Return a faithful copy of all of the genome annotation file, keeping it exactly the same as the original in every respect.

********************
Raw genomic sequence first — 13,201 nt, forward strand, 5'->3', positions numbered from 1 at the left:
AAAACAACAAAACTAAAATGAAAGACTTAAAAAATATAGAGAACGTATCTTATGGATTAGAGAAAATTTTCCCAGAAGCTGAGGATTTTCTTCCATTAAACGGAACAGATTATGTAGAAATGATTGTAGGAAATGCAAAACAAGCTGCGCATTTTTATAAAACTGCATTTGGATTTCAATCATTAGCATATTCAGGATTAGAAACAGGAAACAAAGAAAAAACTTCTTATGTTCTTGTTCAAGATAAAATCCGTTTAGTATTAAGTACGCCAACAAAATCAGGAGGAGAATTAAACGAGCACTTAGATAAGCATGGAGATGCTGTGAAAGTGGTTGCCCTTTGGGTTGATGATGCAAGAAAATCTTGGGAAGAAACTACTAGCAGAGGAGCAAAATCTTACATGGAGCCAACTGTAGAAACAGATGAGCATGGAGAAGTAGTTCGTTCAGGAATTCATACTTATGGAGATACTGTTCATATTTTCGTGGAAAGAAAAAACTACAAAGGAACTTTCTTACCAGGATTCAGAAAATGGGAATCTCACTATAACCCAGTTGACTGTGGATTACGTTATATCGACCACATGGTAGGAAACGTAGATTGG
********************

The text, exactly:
Raw genomic sequence first — 13,201 nt, forward strand, 5'->3', positions numbered from 1 at the left:
AAAACAACAAAACTAAAATGAAAGACTTAAAAAATATAGAGAACGTATCTTATGGATTAGAGAAAATTTTCCCAGAAGCTGAGGATTTTCTTCCATTAAACGGAACAGATTATGTAGAAATGATTGTAGGAAATGCAAAACAAGCTGCGCATTTTTATAAAACTGCATTTGGATTTCAATCATTAGCATATTCAGGATTAGAAACAGGAAACAAAGAAAAAACTTCTTATGTTCTTGTTCAAGATAAAATCCGTTTAGTATTAAGTACGCCAACAAAATCAGGAGGAGAATTAAACGAGCACTTAGATAAGCATGGAGATGCTGTGAAAGTGGTTGCCCTTTGGGTTGATGATGCAAGAAAATCTTGGGAAGAAACTACTAGCAGAGGAGCAAAATCTTACATGGAGCCAACTGTAGAAACAGATGAGCATGGAGAAGTAGTTCGTTCAGGAATTCATACTTATGGAGATACTGTTCATATTTTCGTGGAAAGAAAAAACTACAAAGGAACTTTCTTACCAGGATTCAGAAAATGGGAATCTCACTATAACCCAGTTGACTGTGGATTACGTTATATCGACCACATGGTAGGAAACGTAGATTGG